Affected By Paragraph 39E – Break-In Continuous Lawful Residence, Settlement Application Refused – Affected By Paragraph 39E


Mr. A, an Indian national, arrived in the UK in 2009 as a Tier 4 General Student.  Before the expiry of his leave, Mr. A extended his leave to remain as a Tier 4 General Student, valid until 2011.  Mr. A then extended his Tier 4 General Student visa, which was valid until 2014. Subsequently, Mr. A applied for leave to remain as a Tier 2 General Migrant.  Leave to remain was refused with a Right of Appeal on 13 January 2015.  On 12 May 2015, Mr. A applied for leave to remain as a Tier 2 General Migrant.  Leave to remain was granted in May 2015 until May 2018. On 25 May 2018, Mr. A applied as Tier 1 Entrepreneur.  Leave to remain was refused on 8 March 2019. All of Mr. A’s applications had been made in-time.

Mr. A then applied for Administrative Review against the refusal decision of his Tier 1 Entrepreneur visa application, which was received on 26 March 2019.  The Administrative Review decision was maintained and completed on 18 April 2019.  Thereafter, 13 days later, on 1 May 2019, Mr. A applied for leave to remain outside the Immigration Rules.  He then varied his application over a month later, while his application for Leave to Remain outside of the rules was still pending, as he had completed 10 years residence in the UK. Unfortunately, his application for Indefinite Leave to Remain was refused by the Home Office.

How Did We Help With His Long Residence Appeal?

Mr A was desperate and in need of legal advice, as he could lose his job, and be forced to return home if his appeal was to be dismissed.  After days searching on Google for a lawyer specialist in appeal procedure, a friend of him referred him to us.  Having reviewed the information, the Home Office decision stated that Mr. A had not demonstrated 10 years lawful residence in the UK because he had not held valid leave since 18 April 2019 (when his administrative review was maintained).  Therefore, on this basis, the Home Office concluded that Mr. A has only accrued 9 years and 10 months lawful residence in the UK and therefore had not demonstrated 10 years continuous lawful residence.

We advised Mr. A to appeal the decision at the First-tier Tribunal on the basis that the Home Office failed to exercise discretion in Mr. A’s favour.  Mr. A had not had any other refusals, and all of his applications since his arrival in the UK had been made in-time, we relied on relevant and recent case law to this effect which emphasised the need to also consider the past immigration history.  The administrative review was maintained on 18 April 2019, and Mr. A made an application for Leave to Remain outside of the rules on 01 May 2019 (within 14 days of the AR decision being maintained).  Therefore, we placed reliance on Paragraph 276B(v)(b) and Paragraph 39E of the immigration rules, which sets out an exception for overstayers.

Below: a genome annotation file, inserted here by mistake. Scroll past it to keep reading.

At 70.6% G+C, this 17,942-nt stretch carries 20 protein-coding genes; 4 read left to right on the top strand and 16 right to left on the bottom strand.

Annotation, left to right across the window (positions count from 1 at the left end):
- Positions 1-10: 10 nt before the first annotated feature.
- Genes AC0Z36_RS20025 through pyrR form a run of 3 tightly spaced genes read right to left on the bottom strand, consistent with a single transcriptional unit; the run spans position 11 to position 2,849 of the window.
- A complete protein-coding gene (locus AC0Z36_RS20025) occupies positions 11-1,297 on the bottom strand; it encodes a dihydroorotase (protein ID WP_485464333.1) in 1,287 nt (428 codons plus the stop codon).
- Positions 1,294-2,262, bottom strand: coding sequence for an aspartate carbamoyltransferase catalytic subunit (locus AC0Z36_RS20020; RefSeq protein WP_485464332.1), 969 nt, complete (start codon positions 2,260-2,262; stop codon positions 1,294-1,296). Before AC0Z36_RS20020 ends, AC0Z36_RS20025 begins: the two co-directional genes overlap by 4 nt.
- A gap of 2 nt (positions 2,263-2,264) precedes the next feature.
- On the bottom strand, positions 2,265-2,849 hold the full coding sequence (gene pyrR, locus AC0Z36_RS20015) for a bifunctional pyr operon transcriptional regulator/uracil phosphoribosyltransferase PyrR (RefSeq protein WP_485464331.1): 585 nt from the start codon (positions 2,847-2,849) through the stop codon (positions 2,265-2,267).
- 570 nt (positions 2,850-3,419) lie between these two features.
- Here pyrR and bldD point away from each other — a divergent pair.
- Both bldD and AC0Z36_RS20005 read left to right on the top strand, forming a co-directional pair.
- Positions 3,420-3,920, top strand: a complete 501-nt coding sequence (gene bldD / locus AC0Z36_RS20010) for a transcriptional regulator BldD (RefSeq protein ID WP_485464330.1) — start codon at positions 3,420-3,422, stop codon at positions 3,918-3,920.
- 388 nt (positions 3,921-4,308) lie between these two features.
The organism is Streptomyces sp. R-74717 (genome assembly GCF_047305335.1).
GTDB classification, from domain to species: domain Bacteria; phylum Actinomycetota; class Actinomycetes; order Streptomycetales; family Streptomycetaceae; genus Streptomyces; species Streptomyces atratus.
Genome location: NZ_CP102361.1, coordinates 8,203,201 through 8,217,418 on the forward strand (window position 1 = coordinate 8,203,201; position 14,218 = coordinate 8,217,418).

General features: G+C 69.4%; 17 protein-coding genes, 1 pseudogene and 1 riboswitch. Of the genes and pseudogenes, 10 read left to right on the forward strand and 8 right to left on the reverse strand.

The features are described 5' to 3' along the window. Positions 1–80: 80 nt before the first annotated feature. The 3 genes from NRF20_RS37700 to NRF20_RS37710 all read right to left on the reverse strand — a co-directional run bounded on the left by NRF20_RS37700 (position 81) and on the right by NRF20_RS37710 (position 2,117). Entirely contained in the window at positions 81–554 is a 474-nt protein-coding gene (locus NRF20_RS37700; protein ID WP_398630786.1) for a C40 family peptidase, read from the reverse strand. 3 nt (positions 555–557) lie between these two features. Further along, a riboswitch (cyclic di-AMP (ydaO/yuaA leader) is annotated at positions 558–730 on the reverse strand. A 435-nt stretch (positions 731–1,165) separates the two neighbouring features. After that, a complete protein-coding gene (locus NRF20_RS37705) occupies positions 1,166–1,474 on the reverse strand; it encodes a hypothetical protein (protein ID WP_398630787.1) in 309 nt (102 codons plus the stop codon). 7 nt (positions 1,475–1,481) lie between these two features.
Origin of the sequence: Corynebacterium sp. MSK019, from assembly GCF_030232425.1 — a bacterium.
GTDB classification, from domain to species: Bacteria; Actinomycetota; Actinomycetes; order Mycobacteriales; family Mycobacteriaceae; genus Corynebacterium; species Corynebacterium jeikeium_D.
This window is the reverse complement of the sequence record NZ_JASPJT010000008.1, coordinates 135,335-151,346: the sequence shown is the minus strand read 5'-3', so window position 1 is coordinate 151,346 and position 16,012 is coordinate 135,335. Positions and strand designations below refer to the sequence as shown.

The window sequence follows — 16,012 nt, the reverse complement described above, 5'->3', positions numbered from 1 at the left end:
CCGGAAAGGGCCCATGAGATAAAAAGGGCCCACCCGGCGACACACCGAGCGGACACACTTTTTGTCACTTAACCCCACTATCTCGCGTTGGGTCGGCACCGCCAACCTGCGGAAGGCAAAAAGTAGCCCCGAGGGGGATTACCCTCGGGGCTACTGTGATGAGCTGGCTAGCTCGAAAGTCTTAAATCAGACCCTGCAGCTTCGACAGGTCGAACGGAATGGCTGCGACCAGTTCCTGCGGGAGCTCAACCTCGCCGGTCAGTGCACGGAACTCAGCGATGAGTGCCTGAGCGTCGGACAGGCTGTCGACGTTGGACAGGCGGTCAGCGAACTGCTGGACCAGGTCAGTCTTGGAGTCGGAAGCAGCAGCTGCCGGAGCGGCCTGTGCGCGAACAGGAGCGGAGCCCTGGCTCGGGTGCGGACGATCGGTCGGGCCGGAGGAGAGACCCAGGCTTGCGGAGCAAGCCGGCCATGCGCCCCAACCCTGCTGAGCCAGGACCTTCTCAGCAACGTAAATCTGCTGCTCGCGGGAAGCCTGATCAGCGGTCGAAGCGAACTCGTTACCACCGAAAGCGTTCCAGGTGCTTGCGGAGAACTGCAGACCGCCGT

Exceptions for overstayers

39E. This paragraph applies where:

(1.) The application was made within 14 days of the applicant’s leave expiring, and the Secretary of State considers that there was a good reason beyond the control of the applicant or their representative, provided in or with the application, why the application could not be made in-time; or

(2.) the application was made:

(a) following the refusal of a previous application for leave which was made in-time; and

(b) within 14 days of:

  1. the refusal of the previous application for leave; or
  2. the expiry of any leave extended by section 3C of the Immigration Act 1971; or
  3. the expiry of the time-limit for making an in-time application for administrative review or appeal (where applicable); or
  4. any administrative review or appeal being concluded, withdrawn or abandoned or lapsing.


We submitted an in-time application against the refusal decision at the First-tier Tribunal. On the date of the hearing, the Respondent.

The Result: The Decision to Refuse Settlement on The Day of The Hearing Has been Withdrawn

At the hearing, the Home Office withdrew their decision since it was incorrect in law and Mr. A ought to have been granted leave.  This was on the basis that 39E Immigration rules had not been correctly applied.

The Secretary of State for the Home Department agreed that Mr. A should have indeed been granted Indefinite Leave to Remain, and an error has been made on their side in refusing his settlement application.

Another result for a family who no longer have to worry about their immigration status.  Something for many of us to learn, do not assume that by having only one refusal and submitting an application within the permitted time (Paragraph 39 of the Immigration Rules) the Home Office can disregard this a refuse your application.  Let us help you!!

A Y & J Solicitors

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